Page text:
As a good and loyal friend, I can’t overlook this chance to suggest to you a marvelous way to discredit yourself completely and lose the last minimal shreds of respectability that still raise lingering questions about your integrity. I have in mind what I think is one of the most illuminating examples of the total and complete intellectual and moral corruption of Western culture, namely, the awed response to Vaclav Havel’s embarrassingly silly and morally repugnant Sunday School sermon in Congress the other day. We may put aside the intellectual level of the comments (and the response) — for example, the profound and startlingly original idea that people should be moral agents. More interesting are the phrases that really captured the imagination and aroused the passions of Congress, editorial writers, and columnists — and, doubtless, soon the commentators in the weeklies and monthlies: that we should assume responsibility not only for ourselves, our families, and our nations, but for others who are suffering and persecuted. This remarkable and novel insight was followed by the key phrase of the speech: the cold war, now thankfully put to rest, was a conflict between two superpowers: one, a nightmare, the other, the defender of freedom (great applause).
Reading it brought to mind a number of past experiences in Southeast Asia, Central America, the West Bank, and even a kibbutz in Israel where I lived in 1953 — Mapam, super-Stalinist even to the extent of justifying the anti-Semitic doctor’s plot, still under the impact of the image of the USSR as the leader of the anti-Nazi resistance struggle. I recall remarks by a Fatherland Front leader in a remote village in Vietnam, Palestinian organizers, etc., describing the USSR as the hope for the oppressed and the US government as the brutal oppressor of the human race. If these people had made it to the Supreme Soviet they doubtless would have been greeted with great applause as they delivered this message, and probably some hack in Pravda would have swallowed his disgust and written a ritual ode.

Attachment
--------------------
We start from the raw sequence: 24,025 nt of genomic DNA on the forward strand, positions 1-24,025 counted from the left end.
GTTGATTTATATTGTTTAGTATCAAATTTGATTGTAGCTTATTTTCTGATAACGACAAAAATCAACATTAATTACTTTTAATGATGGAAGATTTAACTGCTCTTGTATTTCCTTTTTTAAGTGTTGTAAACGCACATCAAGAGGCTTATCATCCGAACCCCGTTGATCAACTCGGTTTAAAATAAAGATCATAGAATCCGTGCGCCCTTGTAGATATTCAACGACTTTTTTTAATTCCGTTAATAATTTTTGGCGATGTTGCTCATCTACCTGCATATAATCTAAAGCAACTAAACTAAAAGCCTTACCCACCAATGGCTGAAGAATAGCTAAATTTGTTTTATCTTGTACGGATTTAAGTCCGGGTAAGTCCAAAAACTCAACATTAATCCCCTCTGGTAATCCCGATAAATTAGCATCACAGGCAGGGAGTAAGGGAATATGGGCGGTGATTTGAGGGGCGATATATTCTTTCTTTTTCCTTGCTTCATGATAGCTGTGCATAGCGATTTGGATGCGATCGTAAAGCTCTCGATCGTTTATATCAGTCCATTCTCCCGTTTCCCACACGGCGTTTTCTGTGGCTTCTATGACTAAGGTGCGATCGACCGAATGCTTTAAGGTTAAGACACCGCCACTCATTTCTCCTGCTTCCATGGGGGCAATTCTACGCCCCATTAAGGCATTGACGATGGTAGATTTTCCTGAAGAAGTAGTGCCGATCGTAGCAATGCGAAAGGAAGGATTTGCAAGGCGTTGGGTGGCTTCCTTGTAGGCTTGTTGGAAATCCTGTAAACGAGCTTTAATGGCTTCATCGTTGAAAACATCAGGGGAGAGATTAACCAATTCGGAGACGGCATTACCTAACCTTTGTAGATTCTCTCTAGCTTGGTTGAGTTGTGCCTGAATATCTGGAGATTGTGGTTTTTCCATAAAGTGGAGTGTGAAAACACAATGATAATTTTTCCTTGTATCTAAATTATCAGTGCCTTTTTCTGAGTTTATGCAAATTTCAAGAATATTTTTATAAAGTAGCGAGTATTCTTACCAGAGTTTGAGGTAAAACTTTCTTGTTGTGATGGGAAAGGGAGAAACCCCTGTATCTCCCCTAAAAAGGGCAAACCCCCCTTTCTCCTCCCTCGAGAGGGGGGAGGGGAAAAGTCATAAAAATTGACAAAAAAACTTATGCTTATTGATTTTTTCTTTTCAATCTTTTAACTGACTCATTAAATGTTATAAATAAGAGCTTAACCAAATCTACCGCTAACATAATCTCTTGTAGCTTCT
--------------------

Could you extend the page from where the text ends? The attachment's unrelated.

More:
I don’t mean to equate a Vietnamese villager to Vaclav Havel. For one thing, I doubt that the former would have had the supreme hypocrisy and audacity to clothe his praise for the defenders of freedom with gushing about responsibility for the human race. It’s also unnecessary to point out to the half a dozen or so sane people who remain that in comparison to the conditions imposed by US tyranny and violence, East Europe under Russian rule was practically a paradise. Furthermore, one can easily understand why an oppressed Third World victim would have little access to any information (or would care little about anything) beyond the narrow struggle for survival against a terrorist superpower and its clients. And the Pravda hack, unlike his US clones, would have faced a harsh response if he told the obvious truths. So by every conceivable standard, the performance of Havel, Congress, the media, and (we may safely predict, without what will soon appear) the Western intellectual community at large are on a moral and intellectual level that is vastly below that of Third World peasants and Stalinist hacks.Read More:http://www.battleswarmblog.com/?p=9828